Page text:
I give lots of advice on this blog to authors on the web.  It’s because I make my living building websites and recommending how to create successful author platforms, so I’ve seen lots of examples of what can be successful and what might not work as well — and I like sharing information for the sake of others.  Many of my blog posts are based on questions I’m frequently asked by my clients — and lots of them offer up recommendations preceded by “it depends.”

And this is because there’s not a one-size-fits-all solution to author websites & platforms.  Yes, there’s often minimum criteria for the kinds of content you want to include, and yes, there are solutions out there that package “best of” functionality, but I often hear from author clients that they don’t fit neatly into these offerings.  So what’s an author to do?  Especially one who isn’t represented by a big publishing house with lots of resources, is just getting started, or has a limited budget.

My advice is two-fold:

1. Take everything you read about from experts (including myself) into consideration, and figure out what’s right for YOU.  I’ve written about strategizing your author website here — and the principle is the same.  If you hear/read advice and it doesn’t apply to you, or you’re working off of a checklist that someone else created and ticking boxes just to make sure they’re ticked, your not really considering the best strategy for what you want to achieve.  Absolutely there are lessons to be learned from the success of others, but like with everything else in life, everyone is unique.  Figuring out your own strengths and weaknesses, likes and dislikes, goals and strategies (in a realistic way) isn’t something woowoo — it’s just thinking through why certain features or content might be utilized, then identifying the ones that are best for you.  If you need help to think that through and have someone give you objective feedback, you can easily hire consultants who will do that with you.

And even if you do hire an expert to help you, you’ll want to do the simple exercise of writing down your own checklist for what’s important to you for your project — here are some examples of what might be on that list:

  • Raise your author profile and enhance searchability
  • Connect with your audience to build community
  • Establish a speaking career associated with your expertise
  • Drive sales of your book
  • Find a publisher

And there are lots of ways to go about achieving those kinds of goals, and figuring out the best way for you make look different than someone else.  This may be because of the time you have available, your skill set, your budget, or where your audience is.  But if you know why you want to do something it makes it much easier to determine whether a potential solution is right for you.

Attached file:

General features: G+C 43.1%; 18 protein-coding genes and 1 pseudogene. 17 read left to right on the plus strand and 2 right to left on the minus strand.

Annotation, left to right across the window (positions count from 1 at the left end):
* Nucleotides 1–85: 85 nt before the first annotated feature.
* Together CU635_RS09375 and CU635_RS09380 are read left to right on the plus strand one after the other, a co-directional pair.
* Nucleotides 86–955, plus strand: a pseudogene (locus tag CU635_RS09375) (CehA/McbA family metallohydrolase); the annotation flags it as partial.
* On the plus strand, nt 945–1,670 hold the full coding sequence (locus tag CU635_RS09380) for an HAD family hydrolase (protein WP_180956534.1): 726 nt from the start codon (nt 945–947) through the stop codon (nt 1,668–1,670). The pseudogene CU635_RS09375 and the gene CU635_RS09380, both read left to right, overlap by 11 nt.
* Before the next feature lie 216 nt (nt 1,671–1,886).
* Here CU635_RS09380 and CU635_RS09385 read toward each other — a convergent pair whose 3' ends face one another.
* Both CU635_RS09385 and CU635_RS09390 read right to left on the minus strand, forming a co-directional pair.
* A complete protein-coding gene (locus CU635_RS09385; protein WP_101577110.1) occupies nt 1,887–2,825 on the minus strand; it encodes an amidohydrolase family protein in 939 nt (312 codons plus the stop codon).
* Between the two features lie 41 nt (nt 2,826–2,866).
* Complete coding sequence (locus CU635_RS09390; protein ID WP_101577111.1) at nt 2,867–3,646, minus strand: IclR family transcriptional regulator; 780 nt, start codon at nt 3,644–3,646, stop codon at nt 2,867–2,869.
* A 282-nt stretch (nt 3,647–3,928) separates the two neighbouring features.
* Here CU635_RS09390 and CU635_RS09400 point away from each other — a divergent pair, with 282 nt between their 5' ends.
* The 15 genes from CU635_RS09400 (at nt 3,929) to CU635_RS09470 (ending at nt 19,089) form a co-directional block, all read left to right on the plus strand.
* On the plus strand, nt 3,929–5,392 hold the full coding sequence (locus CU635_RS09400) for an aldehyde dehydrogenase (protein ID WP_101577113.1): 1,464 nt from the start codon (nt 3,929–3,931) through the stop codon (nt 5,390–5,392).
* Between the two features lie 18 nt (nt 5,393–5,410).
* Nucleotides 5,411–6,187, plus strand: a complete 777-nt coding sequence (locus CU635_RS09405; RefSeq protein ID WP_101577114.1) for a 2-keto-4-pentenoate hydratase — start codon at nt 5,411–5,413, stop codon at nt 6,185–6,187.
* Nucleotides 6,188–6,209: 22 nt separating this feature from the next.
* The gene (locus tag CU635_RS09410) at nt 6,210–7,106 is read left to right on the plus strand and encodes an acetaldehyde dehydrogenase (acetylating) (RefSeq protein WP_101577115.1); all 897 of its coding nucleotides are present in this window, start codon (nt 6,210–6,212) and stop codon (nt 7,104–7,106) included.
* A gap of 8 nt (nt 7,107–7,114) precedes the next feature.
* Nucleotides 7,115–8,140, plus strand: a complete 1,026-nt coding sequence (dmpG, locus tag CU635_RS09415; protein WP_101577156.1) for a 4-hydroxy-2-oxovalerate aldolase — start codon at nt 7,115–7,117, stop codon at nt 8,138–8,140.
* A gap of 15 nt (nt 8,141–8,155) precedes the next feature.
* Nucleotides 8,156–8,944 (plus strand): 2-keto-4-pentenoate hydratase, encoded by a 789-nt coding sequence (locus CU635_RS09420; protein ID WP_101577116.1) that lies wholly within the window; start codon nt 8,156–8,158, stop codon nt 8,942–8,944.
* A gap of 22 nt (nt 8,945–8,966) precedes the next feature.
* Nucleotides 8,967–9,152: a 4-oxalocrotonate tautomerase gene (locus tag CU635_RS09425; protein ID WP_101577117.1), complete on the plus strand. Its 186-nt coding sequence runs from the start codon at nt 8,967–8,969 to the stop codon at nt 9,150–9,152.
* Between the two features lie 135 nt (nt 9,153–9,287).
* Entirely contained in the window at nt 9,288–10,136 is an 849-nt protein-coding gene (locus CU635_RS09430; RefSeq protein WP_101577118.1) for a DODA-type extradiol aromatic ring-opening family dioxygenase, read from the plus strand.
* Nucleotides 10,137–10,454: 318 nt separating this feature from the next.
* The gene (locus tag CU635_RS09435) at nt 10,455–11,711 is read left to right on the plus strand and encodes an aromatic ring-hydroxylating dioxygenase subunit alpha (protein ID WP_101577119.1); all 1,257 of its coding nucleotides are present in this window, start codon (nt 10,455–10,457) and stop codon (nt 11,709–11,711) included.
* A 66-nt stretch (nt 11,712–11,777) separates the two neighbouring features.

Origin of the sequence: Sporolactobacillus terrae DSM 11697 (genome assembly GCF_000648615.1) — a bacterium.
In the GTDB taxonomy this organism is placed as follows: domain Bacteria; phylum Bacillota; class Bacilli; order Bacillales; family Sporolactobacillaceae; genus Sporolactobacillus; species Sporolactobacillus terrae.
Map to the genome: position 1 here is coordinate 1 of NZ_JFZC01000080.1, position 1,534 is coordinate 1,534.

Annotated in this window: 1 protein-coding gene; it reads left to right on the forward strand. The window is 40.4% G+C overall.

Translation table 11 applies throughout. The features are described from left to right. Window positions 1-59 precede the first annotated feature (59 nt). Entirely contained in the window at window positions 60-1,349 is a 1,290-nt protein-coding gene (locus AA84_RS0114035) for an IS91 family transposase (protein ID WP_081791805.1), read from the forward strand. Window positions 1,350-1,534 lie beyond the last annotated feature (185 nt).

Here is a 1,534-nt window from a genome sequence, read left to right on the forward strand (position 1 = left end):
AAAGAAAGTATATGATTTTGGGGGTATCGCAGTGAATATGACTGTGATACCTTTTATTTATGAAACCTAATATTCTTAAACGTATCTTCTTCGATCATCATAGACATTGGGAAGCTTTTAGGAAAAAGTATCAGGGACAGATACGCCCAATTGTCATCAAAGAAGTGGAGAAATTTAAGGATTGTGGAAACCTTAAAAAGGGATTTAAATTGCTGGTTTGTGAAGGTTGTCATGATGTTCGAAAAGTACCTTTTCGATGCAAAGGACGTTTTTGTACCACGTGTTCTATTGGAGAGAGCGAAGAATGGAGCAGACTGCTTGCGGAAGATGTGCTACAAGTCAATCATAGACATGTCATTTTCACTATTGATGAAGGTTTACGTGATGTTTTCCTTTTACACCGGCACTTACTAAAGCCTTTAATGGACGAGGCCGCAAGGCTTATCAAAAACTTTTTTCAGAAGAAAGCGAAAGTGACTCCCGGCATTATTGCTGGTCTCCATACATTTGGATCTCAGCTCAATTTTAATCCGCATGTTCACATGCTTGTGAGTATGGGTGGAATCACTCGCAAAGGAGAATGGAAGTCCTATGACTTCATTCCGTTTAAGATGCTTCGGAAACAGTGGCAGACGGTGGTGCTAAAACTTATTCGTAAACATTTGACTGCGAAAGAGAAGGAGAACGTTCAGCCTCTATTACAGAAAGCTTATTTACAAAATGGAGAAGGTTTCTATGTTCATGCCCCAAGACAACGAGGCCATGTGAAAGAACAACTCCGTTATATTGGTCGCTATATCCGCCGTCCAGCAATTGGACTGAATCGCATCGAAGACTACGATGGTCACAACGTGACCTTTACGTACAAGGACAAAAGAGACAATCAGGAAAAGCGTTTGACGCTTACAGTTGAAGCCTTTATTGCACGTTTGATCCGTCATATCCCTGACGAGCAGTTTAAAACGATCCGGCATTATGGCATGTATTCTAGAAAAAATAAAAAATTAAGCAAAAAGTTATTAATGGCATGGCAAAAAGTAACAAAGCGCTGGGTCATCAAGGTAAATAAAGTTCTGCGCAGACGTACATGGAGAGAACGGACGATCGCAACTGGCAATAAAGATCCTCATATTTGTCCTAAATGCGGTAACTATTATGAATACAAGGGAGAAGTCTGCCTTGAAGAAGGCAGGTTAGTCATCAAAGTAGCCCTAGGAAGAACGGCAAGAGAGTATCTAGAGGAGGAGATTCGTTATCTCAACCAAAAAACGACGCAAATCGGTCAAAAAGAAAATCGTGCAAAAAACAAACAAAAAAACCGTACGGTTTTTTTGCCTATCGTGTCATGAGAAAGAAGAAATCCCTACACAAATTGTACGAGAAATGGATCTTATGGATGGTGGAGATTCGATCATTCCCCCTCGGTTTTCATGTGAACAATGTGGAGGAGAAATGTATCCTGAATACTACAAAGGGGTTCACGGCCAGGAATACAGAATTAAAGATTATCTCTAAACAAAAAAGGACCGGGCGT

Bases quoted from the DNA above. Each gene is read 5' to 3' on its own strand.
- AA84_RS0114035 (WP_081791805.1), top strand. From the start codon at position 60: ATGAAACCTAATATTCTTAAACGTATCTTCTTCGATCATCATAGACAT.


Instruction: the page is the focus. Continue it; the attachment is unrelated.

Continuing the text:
2. When you’re evaluating a solution to figure out if it’s a good fit for you, try to identify the features you know you want to have and consider whether the way in which they’re presented is a good fit.  Here’s an example:  If you’re looking at an author template and you’re a big Twitter user — meaning you have a big following there and are regularly engaged with your audience — and all the theme offers is a the little bird icon in the header that links to your profile, then it might not be a good option.  This is because there are other templates that have a built-in Twitter feed that show your posts right there on the page in an attractive way and allow Twitter users to follow you without leaving your site.  So while the author template says it offers social media integration, it’s not the kind of integration that will serve you best.

And while flexibility with it comes to the visual design of the site — such as color theme options or font options — are nice, they’re less important than functionality that will serve you well.  So certainly don’t discount how a prospective solution looks, but don’t let that be your only consideration.

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Figuring out your strategy involves putting on a marketing hat, which isn’t always a favorite activity for writers, so I encourage you to think about it the way you strategize the writing of your book — along the way you need to figure out how to create the desired outcome of your story by leaving things out or reordering or rewriting — all with an eye towards creating an overall experience that will resonate with your audience.  Everything that remains serves the story — you think about what you want the story to be, then you figure out how to get there.  The process of creating your author platform is no different.  Investing in the time & thought needed to create your strategy, and re-evaluating periodically, will never be wasted.  But moving forward into creating a platform that you don’t fully understand or that doesn’t serve you well is time that’s difficult to get back.